The Anti-Defamation League is now speaking out against Rep. Keith Ellison’s (D-MN) candidacy for Democratic National Committee chair, calling his past comments about Israel “disturbing and disqualifying” in a statement released Thursday.
CEO Jonathan A. Greenblatt specifically cited a 2010 speech in which Ellison knocked America’s foreign policy for being to beholden to Israel, comments that bubbled up this week through conservative media outlets.
“The United States foreign policy in the Middle East is governed by what is good or bad through a country of 7 million people,” the ADL’s statement quotes Ellison as saying at the time. “A region of 350 million all turns on a country of 7 million. Does that make sense? Is that logic? Right? When the Americans who trace their roots back to those 350 million get involved, everything changes.”
Greenblatt said that view dredges up “age-old stereotypes” about Jewish people and disqualifies Ellison from the chairmanship.
“Rep. Ellison’s remarks are both deeply disturbing and disqualifying. His words imply that U.S. foreign policy is based on religiously or national origin-based special interests rather than simply on America’s best interests,” the statement reads. “Additionally, whether intentional or not, his words raise the specter of age-old stereotypes about Jewish control of our government, a poisonous myth that may persist in parts of the world where intolerance thrives, but that has no place in open societies like the U.S.”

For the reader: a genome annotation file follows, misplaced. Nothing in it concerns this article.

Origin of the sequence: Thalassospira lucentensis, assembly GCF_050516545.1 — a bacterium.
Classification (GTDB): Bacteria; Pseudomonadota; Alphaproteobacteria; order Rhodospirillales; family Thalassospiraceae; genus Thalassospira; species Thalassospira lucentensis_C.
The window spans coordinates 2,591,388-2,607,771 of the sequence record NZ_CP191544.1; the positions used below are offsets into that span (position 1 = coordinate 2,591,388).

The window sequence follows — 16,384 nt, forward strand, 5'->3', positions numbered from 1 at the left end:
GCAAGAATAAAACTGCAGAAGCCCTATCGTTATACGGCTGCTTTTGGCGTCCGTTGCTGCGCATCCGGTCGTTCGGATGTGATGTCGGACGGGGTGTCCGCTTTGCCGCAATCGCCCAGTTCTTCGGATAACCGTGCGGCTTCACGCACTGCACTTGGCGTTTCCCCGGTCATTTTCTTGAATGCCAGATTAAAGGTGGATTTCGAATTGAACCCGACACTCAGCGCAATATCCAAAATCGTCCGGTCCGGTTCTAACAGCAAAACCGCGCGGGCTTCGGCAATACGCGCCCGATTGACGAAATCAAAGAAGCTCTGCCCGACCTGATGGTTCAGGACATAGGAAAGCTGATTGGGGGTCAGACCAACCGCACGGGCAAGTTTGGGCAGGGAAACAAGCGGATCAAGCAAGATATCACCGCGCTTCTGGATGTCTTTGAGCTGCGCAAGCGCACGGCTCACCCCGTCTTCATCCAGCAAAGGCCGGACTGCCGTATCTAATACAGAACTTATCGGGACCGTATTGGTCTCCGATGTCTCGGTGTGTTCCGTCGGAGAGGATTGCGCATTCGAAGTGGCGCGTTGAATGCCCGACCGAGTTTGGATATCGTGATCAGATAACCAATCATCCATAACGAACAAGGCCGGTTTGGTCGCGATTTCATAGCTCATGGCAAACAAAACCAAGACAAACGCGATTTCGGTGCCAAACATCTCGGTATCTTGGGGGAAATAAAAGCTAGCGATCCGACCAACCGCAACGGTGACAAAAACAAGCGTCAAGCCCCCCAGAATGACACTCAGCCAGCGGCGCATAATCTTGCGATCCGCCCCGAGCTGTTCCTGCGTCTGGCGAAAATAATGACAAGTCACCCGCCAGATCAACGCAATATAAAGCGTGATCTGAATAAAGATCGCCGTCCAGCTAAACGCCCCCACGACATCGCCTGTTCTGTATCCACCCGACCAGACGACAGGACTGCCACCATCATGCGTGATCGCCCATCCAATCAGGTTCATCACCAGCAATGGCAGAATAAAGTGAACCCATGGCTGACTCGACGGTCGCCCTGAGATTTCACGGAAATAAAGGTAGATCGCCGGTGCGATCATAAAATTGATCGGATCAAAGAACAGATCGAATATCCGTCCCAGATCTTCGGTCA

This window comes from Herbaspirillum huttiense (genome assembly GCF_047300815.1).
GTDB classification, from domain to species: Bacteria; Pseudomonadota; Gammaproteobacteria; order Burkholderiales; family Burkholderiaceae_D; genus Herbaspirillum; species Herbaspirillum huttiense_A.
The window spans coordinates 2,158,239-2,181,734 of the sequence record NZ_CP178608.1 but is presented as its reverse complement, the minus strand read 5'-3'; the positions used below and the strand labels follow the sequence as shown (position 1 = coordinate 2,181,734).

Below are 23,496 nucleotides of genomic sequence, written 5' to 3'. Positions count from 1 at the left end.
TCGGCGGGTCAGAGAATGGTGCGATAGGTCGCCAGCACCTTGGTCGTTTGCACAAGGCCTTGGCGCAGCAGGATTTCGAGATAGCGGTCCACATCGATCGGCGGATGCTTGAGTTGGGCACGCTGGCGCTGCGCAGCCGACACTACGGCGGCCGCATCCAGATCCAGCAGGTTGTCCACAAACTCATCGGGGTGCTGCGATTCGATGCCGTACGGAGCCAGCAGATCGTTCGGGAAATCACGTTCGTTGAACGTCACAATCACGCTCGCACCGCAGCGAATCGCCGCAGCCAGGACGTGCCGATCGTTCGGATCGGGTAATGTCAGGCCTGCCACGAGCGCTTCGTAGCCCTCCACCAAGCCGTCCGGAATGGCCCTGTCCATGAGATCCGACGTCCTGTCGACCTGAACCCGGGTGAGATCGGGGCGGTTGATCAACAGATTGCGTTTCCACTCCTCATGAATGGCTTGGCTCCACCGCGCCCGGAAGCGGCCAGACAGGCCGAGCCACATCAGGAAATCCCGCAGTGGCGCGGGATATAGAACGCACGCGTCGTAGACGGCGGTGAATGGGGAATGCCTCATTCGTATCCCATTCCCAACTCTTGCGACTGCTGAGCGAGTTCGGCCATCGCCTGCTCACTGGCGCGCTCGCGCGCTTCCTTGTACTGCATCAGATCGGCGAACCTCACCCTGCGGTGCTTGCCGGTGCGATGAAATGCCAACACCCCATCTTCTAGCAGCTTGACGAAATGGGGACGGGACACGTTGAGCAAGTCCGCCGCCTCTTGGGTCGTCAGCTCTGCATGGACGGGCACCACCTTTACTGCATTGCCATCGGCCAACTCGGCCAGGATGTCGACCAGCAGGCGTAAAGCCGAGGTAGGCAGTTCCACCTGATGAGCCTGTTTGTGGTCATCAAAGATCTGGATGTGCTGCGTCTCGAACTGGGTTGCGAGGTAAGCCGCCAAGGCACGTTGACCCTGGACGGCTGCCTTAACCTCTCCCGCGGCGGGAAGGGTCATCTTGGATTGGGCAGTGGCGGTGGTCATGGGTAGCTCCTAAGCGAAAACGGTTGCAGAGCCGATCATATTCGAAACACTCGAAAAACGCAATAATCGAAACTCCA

This is not the first time the ADL has taken issue with Ellison’s past comments about Israel. Greenblatt noted that when Ellison first announced his candidacy for DNC chair, the organization “did not rush to judgment” but did express “real concern” about those other comments.
“We spoke with leadership in the Jewish community in Minnesota who confirmed what ADL and other national organizations have seen: that Keith Ellison is a man of good character,” Greenblatt’s previous statement on his candidacy read. “We have seen him through his work in Congress as an important ally in the fight against anti-Semitism and for civil rights.”
“However, the congressman also has made statements and taken positions, especially regarding the Israeli-Palestinian conflict and on the JCPOA, on which we strongly differ and that concern us,” it continued.
Ellison addressed concerns from the ADL and others in a Medium post Wednesday night, saying that he has learned from his past statements and disavowed leaders with anti-Semitic and homophobic views.
“These men organize by sowing hatred and division, including, anti-Semitism, homophobia and a chauvinistic model of manhood,” Ellison wrote. “I disavowed them long ago, condemned their views, and apologized.”
“I have always lived a politics defined by respecting differences, rejecting all forms of racism and anti-Semitism,” he continued. “A politics based on inclusion, and diverse communities organizing together for economic justice for everyone.”